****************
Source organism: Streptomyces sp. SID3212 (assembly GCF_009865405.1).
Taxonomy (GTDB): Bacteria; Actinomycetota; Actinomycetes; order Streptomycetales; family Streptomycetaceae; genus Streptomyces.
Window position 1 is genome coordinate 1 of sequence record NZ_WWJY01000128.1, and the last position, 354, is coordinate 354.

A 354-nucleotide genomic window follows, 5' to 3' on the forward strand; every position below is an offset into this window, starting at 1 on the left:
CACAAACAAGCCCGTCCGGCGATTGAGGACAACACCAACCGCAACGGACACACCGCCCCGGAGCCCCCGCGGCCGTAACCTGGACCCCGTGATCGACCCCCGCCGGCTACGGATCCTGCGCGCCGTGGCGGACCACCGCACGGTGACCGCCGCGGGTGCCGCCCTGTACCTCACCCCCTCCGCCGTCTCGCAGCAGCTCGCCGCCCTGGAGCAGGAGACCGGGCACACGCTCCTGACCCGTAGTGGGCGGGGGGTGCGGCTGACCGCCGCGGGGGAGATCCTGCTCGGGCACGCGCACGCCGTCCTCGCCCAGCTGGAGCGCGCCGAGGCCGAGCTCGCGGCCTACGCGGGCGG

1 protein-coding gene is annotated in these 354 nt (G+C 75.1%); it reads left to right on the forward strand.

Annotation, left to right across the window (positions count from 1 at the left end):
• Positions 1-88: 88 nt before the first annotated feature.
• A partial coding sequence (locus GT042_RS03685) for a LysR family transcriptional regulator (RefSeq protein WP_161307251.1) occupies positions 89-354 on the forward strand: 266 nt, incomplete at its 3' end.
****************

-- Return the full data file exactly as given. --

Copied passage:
Source organism: Streptomyces sp. SID3212 (assembly GCF_009865405.1).
Taxonomy (GTDB): Bacteria; Actinomycetota; Actinomycetes; order Streptomycetales; family Streptomycetaceae; genus Streptomyces.
Window position 1 is genome coordinate 1 of sequence record NZ_WWJY01000128.1, and the last position, 354, is coordinate 354.

A 354-nucleotide genomic window follows, 5' to 3' on the forward strand; every position below is an offset into this window, starting at 1 on the left:
CACAAACAAGCCCGTCCGGCGATTGAGGACAACACCAACCGCAACGGACACACCGCCCCGGAGCCCCCGCGGCCGTAACCTGGACCCCGTGATCGACCCCCGCCGGCTACGGATCCTGCGCGCCGTGGCGGACCACCGCACGGTGACCGCCGCGGGTGCCGCCCTGTACCTCACCCCCTCCGCCGTCTCGCAGCAGCTCGCCGCCCTGGAGCAGGAGACCGGGCACACGCTCCTGACCCGTAGTGGGCGGGGGGTGCGGCTGACCGCCGCGGGGGAGATCCTGCTCGGGCACGCGCACGCCGTCCTCGCCCAGCTGGAGCGCGCCGAGGCCGAGCTCGCGGCCTACGCGGGCGG

1 protein-coding gene is annotated in these 354 nt (G+C 75.1%); it reads left to right on the forward strand.

Annotation, left to right across the window (positions count from 1 at the left end):
• Positions 1-88: 88 nt before the first annotated feature.
• A partial coding sequence (locus GT042_RS03685) for a LysR family transcriptional regulator (RefSeq protein WP_161307251.1) occupies positions 89-354 on the forward strand: 266 nt, incomplete at its 3' end.